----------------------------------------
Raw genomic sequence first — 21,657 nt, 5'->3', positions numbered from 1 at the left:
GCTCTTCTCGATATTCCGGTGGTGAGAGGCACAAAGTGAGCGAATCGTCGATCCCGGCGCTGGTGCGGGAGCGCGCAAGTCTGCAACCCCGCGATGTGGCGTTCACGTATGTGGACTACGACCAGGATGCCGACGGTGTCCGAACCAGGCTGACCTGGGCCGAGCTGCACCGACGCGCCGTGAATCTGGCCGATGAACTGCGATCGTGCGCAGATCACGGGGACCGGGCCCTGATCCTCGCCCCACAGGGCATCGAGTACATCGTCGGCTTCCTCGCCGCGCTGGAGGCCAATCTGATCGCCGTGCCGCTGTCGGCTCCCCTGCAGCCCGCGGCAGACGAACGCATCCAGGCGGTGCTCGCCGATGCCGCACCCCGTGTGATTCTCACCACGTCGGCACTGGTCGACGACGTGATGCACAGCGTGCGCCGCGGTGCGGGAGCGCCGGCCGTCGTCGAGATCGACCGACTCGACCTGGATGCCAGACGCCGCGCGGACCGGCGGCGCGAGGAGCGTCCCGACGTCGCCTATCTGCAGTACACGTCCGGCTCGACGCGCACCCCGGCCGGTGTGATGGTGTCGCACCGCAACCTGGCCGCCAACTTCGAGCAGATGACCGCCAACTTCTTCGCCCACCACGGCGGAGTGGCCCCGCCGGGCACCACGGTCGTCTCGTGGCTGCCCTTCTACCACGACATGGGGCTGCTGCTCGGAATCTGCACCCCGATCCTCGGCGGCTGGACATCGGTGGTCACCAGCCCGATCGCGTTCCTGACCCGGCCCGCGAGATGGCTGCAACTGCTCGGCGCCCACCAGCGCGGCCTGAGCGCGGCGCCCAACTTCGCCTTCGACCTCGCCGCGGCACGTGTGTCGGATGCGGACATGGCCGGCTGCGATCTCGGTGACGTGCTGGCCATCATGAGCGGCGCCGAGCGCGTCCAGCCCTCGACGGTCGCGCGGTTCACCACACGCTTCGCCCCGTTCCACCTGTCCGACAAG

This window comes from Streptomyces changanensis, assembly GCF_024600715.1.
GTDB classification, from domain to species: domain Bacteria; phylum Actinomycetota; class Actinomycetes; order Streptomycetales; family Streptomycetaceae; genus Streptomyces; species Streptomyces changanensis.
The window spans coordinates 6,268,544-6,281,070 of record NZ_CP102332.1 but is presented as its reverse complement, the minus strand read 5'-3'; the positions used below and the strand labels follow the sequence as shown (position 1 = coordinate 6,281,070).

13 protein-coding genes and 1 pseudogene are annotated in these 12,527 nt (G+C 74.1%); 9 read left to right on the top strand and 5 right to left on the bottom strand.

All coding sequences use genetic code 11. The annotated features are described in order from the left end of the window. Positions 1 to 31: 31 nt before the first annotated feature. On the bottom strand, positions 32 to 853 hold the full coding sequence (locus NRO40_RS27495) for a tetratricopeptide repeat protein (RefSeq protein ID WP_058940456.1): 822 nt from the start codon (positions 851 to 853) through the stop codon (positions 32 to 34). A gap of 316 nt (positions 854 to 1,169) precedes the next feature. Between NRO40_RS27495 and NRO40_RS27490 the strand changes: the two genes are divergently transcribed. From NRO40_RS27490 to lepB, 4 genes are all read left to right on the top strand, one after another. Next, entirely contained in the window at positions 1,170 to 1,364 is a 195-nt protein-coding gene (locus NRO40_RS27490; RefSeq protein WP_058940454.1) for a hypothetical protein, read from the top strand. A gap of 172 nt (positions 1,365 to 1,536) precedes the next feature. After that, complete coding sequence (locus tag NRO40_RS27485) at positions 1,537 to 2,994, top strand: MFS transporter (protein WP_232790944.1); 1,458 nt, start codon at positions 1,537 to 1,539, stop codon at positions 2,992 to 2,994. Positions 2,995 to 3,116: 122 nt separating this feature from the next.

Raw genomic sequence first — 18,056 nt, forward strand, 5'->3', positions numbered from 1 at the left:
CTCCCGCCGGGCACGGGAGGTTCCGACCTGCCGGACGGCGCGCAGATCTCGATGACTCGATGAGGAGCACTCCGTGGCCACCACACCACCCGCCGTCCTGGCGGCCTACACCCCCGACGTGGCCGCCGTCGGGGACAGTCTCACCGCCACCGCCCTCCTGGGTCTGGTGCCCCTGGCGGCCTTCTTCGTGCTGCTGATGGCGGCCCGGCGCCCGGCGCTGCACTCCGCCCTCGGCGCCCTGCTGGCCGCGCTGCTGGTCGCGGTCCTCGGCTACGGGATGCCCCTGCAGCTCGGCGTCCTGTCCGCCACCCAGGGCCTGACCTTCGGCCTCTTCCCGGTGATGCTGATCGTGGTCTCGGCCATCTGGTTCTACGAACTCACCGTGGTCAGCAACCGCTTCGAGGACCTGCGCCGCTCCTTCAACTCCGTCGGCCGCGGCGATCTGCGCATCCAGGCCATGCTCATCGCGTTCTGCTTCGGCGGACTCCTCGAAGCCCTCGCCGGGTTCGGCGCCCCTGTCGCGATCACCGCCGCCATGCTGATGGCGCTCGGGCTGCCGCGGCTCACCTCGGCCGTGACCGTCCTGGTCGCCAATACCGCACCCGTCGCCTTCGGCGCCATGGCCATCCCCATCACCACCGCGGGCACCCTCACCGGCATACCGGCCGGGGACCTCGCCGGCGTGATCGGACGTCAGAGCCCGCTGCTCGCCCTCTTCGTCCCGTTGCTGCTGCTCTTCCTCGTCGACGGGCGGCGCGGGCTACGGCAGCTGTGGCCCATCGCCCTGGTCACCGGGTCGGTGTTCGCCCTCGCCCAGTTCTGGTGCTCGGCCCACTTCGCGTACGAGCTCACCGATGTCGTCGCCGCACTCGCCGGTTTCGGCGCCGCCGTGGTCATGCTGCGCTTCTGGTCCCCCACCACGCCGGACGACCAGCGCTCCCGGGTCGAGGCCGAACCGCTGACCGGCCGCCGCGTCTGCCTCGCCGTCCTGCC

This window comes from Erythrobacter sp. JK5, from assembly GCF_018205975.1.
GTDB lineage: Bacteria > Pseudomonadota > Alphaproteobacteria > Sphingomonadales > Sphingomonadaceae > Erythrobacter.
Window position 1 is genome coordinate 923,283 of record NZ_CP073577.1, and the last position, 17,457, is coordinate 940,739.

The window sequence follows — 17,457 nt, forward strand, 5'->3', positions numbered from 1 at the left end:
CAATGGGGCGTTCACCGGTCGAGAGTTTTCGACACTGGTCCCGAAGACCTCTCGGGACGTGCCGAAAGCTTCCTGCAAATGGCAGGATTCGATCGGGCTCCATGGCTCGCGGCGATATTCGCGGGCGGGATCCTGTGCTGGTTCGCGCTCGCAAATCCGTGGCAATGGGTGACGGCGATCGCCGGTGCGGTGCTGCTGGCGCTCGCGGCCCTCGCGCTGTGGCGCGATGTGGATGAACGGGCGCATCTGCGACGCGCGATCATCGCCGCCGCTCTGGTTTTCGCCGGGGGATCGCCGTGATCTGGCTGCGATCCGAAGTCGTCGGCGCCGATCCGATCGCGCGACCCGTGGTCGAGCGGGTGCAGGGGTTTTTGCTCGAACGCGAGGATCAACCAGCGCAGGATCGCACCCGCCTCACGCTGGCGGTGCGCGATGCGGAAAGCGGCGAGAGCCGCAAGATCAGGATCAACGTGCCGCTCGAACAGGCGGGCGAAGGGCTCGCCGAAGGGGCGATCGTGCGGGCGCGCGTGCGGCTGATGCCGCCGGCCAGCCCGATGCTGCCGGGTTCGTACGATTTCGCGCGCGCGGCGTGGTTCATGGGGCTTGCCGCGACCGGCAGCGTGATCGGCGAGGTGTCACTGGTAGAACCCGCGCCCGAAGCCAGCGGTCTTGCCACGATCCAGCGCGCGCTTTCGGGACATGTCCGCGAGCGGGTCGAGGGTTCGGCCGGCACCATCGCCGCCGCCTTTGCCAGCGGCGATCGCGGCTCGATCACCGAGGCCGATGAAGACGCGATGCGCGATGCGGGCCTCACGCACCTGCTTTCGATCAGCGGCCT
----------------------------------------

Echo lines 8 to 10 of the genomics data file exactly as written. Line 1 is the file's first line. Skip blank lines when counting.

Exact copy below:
Raw genomic sequence first — 18,056 nt, forward strand, 5'->3', positions numbered from 1 at the left:
CTCCCGCCGGGCACGGGAGGTTCCGACCTGCCGGACGGCGCGCAGATCTCGATGACTCGATGAGGAGCACTCCGTGGCCACCACACCACCCGCCGTCCTGGCGGCCTACACCCCCGACGTGGCCGCCGTCGGGGACAGTCTCACCGCCACCGCCCTCCTGGGTCTGGTGCCCCTGGCGGCCTTCTTCGTGCTGCTGATGGCGGCCCGGCGCCCGGCGCTGCACTCCGCCCTCGGCGCCCTGCTGGCCGCGCTGCTGGTCGCGGTCCTCGGCTACGGGATGCCCCTGCAGCTCGGCGTCCTGTCCGCCACCCAGGGCCTGACCTTCGGCCTCTTCCCGGTGATGCTGATCGTGGTCTCGGCCATCTGGTTCTACGAACTCACCGTGGTCAGCAACCGCTTCGAGGACCTGCGCCGCTCCTTCAACTCCGTCGGCCGCGGCGATCTGCGCATCCAGGCCATGCTCATCGCGTTCTGCTTCGGCGGACTCCTCGAAGCCCTCGCCGGGTTCGGCGCCCCTGTCGCGATCACCGCCGCCATGCTGATGGCGCTCGGGCTGCCGCGGCTCACCTCGGCCGTGACCGTCCTGGTCGCCAATACCGCACCCGTCGCCTTCGGCGCCATGGCCATCCCCATCACCACCGCGGGCACCCTCACCGGCATACCGGCCGGGGACCTCGCCGGCGTGATCGGACGTCAGAGCCCGCTGCTCGCCCTCTTCGTCCCGTTGCTGCTGCTCTTCCTCGTCGACGGGCGGCGCGGGCTACGGCAGCTGTGGCCCATCGCCCTGGTCACCGGGTCGGTGTTCGCCCTCGCCCAGTTCTGGTGCTCGGCCCACTTCGCGTACGAGCTCACCGATGTCGTCGCCGCACTCGCCGGTTTCGGCGCCGCCGTGGTCATGCTGCGCTTCTGGTCCCCCACCACGCCGGACGACCAGCGCTCCCGGGTCGAGGCCGAACCGCTGACCGGCCGCCGCGTCTGCCTCGCCGTCCTGCC

This window comes from Erythrobacter sp. JK5, from assembly GCF_018205975.1.